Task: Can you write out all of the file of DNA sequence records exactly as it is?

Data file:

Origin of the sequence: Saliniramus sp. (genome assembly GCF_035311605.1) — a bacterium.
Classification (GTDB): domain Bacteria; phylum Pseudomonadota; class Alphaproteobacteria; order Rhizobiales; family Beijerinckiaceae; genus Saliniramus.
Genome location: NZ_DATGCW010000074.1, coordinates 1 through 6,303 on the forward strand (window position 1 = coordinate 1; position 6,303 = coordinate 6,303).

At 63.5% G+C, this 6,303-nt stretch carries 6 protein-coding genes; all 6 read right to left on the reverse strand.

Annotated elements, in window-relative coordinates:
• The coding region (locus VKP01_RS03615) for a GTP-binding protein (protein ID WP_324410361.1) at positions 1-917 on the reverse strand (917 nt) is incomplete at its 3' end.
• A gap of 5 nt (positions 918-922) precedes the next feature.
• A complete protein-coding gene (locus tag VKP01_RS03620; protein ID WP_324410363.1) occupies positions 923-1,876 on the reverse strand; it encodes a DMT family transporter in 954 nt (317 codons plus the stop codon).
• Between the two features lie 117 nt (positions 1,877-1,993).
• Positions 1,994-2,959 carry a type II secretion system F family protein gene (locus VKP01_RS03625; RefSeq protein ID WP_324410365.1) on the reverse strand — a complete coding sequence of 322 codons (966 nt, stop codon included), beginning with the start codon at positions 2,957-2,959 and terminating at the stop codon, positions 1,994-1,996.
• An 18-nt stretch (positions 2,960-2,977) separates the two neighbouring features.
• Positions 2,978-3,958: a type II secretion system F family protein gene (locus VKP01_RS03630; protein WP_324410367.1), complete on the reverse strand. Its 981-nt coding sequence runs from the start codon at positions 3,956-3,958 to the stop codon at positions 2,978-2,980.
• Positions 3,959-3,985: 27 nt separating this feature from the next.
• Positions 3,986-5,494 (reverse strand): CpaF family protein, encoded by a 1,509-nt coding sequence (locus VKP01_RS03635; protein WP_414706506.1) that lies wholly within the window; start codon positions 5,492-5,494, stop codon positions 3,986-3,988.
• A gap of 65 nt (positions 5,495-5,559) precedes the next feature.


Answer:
Origin of the sequence: Saliniramus sp. (genome assembly GCF_035311605.1) — a bacterium.
Classification (GTDB): domain Bacteria; phylum Pseudomonadota; class Alphaproteobacteria; order Rhizobiales; family Beijerinckiaceae; genus Saliniramus.
Genome location: NZ_DATGCW010000074.1, coordinates 1 through 6,303 on the forward strand (window position 1 = coordinate 1; position 6,303 = coordinate 6,303).

At 63.5% G+C, this 6,303-nt stretch carries 6 protein-coding genes; all 6 read right to left on the reverse strand.

Annotated elements, in window-relative coordinates:
• The coding region (locus VKP01_RS03615) for a GTP-binding protein (protein ID WP_324410361.1) at positions 1-917 on the reverse strand (917 nt) is incomplete at its 3' end.
• A gap of 5 nt (positions 918-922) precedes the next feature.
• A complete protein-coding gene (locus tag VKP01_RS03620; protein ID WP_324410363.1) occupies positions 923-1,876 on the reverse strand; it encodes a DMT family transporter in 954 nt (317 codons plus the stop codon).
• Between the two features lie 117 nt (positions 1,877-1,993).
• Positions 1,994-2,959 carry a type II secretion system F family protein gene (locus VKP01_RS03625; RefSeq protein ID WP_324410365.1) on the reverse strand — a complete coding sequence of 322 codons (966 nt, stop codon included), beginning with the start codon at positions 2,957-2,959 and terminating at the stop codon, positions 1,994-1,996.
• An 18-nt stretch (positions 2,960-2,977) separates the two neighbouring features.
• Positions 2,978-3,958: a type II secretion system F family protein gene (locus VKP01_RS03630; protein WP_324410367.1), complete on the reverse strand. Its 981-nt coding sequence runs from the start codon at positions 3,956-3,958 to the stop codon at positions 2,978-2,980.
• Positions 3,959-3,985: 27 nt separating this feature from the next.
• Positions 3,986-5,494 (reverse strand): CpaF family protein, encoded by a 1,509-nt coding sequence (locus VKP01_RS03635; protein WP_414706506.1) that lies wholly within the window; start codon positions 5,492-5,494, stop codon positions 3,986-3,988.
• A gap of 65 nt (positions 5,495-5,559) precedes the next feature.